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Bacho Pilong – From Island Boy to Senior VP of PETRONAS Published on: Thursday, March 17, 2022

Updated: Dec 19, 2022

Published on: Thursday, March 17, 2022

KOTA KINABALU: In the wee hours of a fine morning in mid-1982, Bacho Pilong, then 17, woke up from the little sleep that he had, overwhelmed by a sense of anticipation of what the day might bring.

He was about to embark on a long journey from his remote hometown on Sebatik Island in the east coast of Sabah, to Austin, Texas, in the United States, to pursue a Chemical Engineering degree under the PETRONAS Education Sponsorship Programme.

From Sebatik, he took a two-hour boat ride to Tawau and flew to Kota Kinabalu en route to Kuala Lumpur where he, along with a group of sponsored students, stayed for a month prior to continuing the journey to Austin.

“I was wondering where Texas was; at that time there was no Google to refer to,” said Bacho, now the PETRONAS Senior Vice President of Project Delivery & Technology (PD&T), and a member of the PETRONAS Executive Leadership Team.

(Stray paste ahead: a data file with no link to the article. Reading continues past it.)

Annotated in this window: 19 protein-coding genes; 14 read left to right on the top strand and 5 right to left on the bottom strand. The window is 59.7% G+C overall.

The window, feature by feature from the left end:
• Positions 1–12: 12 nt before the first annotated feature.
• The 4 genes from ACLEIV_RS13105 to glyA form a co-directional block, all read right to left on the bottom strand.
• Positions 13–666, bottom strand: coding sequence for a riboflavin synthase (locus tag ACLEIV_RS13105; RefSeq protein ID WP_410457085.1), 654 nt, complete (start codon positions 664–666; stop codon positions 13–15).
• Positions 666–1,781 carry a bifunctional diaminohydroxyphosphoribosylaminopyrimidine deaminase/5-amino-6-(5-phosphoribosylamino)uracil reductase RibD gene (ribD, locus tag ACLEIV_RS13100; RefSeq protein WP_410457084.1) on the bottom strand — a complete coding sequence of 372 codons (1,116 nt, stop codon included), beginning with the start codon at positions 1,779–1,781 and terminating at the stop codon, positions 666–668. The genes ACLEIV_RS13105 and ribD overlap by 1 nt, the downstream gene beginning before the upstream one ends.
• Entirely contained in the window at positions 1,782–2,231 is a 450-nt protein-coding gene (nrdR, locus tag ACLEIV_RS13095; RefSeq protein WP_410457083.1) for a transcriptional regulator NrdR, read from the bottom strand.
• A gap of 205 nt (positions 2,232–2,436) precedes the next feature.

“But I was excited. It was the first time that I ventured out of Sabah, and the first time I flew on an airplane. Flying was such a privilege then,” he said.

Unbeknown to the young Bacho, his setting out of the island where he was born and raised, also marked the start of a journey that would later take him to an extraordinary career, spanning 30 years and counting, in PETRONAS.

Grappling with the English language

His immediate challenge upon reaching Austin in the summer of 1982 was grappling with the English language, the only subject he did not do too well in SPM.

“The first thing they did was conduct a placement test to assess my proficiency. For that test, the lowest score was Level 1 and the highest was Level 5.  Malaysian students would normally achieve Level 4. But when the result came, I was at Level 2.